Upcoming election is historic for candidates running for city’s new police district councils
After receiving my filing receipt, I held back tears. I felt proud to be in the company of people who had the courage to take on this monumental task.
On the first day of filing petitions for the 2023 municipal elections, major news channels seemed mostly interested in Ja’Mal Green’s petitions in a wheelbarrow or which aldermanic candidate was first in line.
I was in line by 6:25 a.m. that day, along with police district council candidates Dion McGill, Elianne “Ely” Bahena and dozens of other residents running for office for the first time. While cameras swarmed around mayoral hopefuls, we shared stories about our experiences collecting signatures.
Ely talked about a man who signed her petitions who had recently become a citizen and registered voter. Dion talked about the extra time he took to educate voters, as many people had no clue about this office.
My canvassing uniform, a Morgan Park High School sweatshirt, often made for good conversations while ringing doorbells. I ran into countless graduates of my beloved alma mater and enjoyed some smack talking with graduates of other local high schools.
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After receiving my filing receipt, I held back tears. I thought of my father, the son of sharecroppers and descendant of enslaved Nigerian people. I thought about my amazing children and my supportive mother.
I felt so proud to be in the company of people who had the courage to take on the monumental task of becoming part of the inaugural class of candidates. People who walked in the rain, cold and snow to earn the trust of Chicagoans. Some of whom, like Letina Pettis, had to collect a minimum number of signatures from registered voters that was almost 200 more than the number required by aldermanic candidates.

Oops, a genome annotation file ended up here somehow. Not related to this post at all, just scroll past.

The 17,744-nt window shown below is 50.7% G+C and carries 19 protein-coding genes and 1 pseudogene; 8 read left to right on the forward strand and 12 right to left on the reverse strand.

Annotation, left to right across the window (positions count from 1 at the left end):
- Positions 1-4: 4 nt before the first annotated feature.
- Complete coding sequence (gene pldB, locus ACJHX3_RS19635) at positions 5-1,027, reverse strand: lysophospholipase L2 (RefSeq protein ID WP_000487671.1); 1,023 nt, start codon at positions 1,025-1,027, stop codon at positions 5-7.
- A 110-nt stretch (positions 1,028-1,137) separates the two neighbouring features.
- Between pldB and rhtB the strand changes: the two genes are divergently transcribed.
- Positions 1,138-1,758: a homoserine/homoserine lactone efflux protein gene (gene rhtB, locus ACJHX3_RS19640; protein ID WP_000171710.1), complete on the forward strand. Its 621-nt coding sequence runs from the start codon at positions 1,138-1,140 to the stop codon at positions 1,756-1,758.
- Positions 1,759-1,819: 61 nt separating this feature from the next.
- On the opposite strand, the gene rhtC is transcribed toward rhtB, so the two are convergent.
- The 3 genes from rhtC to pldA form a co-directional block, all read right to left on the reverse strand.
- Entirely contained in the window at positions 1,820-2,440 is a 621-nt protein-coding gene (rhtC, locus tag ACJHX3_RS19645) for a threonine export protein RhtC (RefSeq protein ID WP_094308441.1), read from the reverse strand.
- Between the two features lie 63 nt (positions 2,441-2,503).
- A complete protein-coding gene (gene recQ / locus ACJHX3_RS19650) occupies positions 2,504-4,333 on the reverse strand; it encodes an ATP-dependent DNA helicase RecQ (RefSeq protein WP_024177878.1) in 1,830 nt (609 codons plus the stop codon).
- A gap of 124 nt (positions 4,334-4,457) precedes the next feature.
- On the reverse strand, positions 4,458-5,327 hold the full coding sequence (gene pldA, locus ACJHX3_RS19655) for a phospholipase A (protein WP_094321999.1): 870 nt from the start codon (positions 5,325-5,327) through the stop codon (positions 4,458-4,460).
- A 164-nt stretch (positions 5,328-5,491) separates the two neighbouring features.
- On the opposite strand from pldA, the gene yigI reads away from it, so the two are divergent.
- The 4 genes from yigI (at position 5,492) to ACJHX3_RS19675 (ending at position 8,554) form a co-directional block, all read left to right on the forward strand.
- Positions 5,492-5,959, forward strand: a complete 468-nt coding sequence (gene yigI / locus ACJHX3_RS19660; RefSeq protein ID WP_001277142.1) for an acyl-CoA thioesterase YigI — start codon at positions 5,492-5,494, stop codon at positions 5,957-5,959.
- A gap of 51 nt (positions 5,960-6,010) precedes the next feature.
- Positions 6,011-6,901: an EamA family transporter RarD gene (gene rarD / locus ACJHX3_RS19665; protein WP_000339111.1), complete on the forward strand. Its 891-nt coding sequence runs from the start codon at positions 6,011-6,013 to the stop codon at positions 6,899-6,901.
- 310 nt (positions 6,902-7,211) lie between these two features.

I hugged Ely, who had tears in her eyes. I know that she. too, was thinking of her parents, her ancestors and the people she is so committed to serving. Before we left, Dion took a picture of all the news stations set up in the back of the room.
Hours later, we would be so disappointed that not one of them shared a news story highlighting the pioneers of district councils. In a city where activists united and fought for years to have an ordinance passed for community oversight of police, this election is historic.
Carisa Parker, candidate for 22nd Police District Council
Kinzinger is a man of conscience
I am so sorry that Adam Kinzinger is leaving the U.S. House of Representatives. Politicians are rarely heroic, but he is one of the few.And the country needs courageous leaders.
He stood up and was counted when it was hard and did not succumb to the blatant GOP lies, the insurrection excuses and the pressure to back Trump in his dishonesty. He spoke out with truth and courage.
His assessment that American democracy could “fall into the ash heap of history” is a warning that merits our heed. We have been to the brink and barely pulled back in time, while the forces of white supremacy and autocracy fight on.
Kinzinger is a man of conscience, and when the Trump fever truly breaks, I hope he will return as a leader in his party.
Carol Kraines, Deerfield
Lenient sentence in cop’s murder
It’s absolutely disgusting that U.S. District Judge Robert Gettleman gave a weak sentence to murderer-enabling Jamel Danzy, who is not, as he claims about himself, “a great person inside and out.”
If we don’t give the full sentence to someone whose straw purchase led to a police officer, Ella French, being murdered and another officer seriously wounded, then what good will more anti-gun laws do?
There was no “crooked line” in this straw purchase. Danzy knew damn well someone would use this gun in a violent crime. Gettleman should be removed from the bench.
Jim Lanham, Joliet
Ticketing for illegal guns makes sense
It’s surprising to me that anyone in Chicago would be against an ordinance that would help to address Chicago’s gun violence. In my opinion, the ordinance to issue administrative notices of violation to those carrying illegal firearms is a sound weapon to help reduce gun violence in a city that is awash in gun killings and shootings.
Most guns today are very expensive. If a gun offender can afford to pay for and maintain a gun, why not the fine for an illegal gun? Another argument against the ordinance is that most likely the burden will fall on the parents of teens who are caught in violation of the gun ordinance. But if a teen owns a gun and is living at home, a parent should know what’s happening and should have some responsibility for their child’s actions.
Issuing a ticket also bypasses the criminal justice system. The person who is issued the violation is entitled to a hearing. If the gun is in fact illegal and it is inventoried and confiscated, it could, and most likely will, help reduce gun violence. What’s not to like?
Bob Angone, retired Chicago Police lieutenant, Austin, Texas